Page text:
The problem night fishermen face is deciding where to set up to intercept actively feeding fish. Every home site probably has one or two high-percentage spots, but it's impossible to know when a flathead will move through those spots. A flathead might swim upstream instead of downstream during a nocturnal foray, or engulf a big baitfish before it finds your bait. The only way to know for sure is to sit and wait.
Most flathead anglers know the sit-and-wait routine well, but patience usually is detrimental when fishing during the day. Opatz says the best bite usually occurs between 10 a.m. and 2 p.m. When the sun's high, the biggest fish usually are buried in the biggest, nastiest-looking snags in the river. These fish seldom move for a bait, but usually will eat a livebait or fresh piece of cutbait dropped in front of their barbels.
Opatz usually waits only five minutes or so at each spot, but he says that most fish bite within a minute or two. The key is getting the bait as tight as possible to the snag. That's the reason that Opatz prefers cutbait to livebait; a lively baitfish often wraps the leader around limbs and branches, while a baitfish fillet snags less often, even when cast into the densest cover.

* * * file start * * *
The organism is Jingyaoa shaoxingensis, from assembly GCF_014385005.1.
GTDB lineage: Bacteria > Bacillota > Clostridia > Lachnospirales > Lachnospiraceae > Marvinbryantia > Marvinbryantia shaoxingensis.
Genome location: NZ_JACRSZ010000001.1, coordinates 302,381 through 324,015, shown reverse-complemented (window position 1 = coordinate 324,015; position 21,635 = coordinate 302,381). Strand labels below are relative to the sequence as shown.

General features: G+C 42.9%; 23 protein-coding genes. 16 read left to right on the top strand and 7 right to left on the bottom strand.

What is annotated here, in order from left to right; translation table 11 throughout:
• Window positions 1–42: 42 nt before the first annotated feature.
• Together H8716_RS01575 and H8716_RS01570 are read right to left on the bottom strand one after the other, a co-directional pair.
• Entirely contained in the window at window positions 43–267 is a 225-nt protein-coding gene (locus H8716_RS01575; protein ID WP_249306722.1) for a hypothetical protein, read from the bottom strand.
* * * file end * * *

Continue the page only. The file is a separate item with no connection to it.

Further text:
Many flathead anglers know that the density of the cover is more important than the depth of the hole. Opatz caught three big flatheads last fall from a spot less than four feet deep. And the flat surrounding the small depression was less than two feet deep. All of the fish were holding under the root wad of a massive cottonwood. The dense roots provided overhead cover, allowing the flatheads to hold in shallower water than they usually prefer.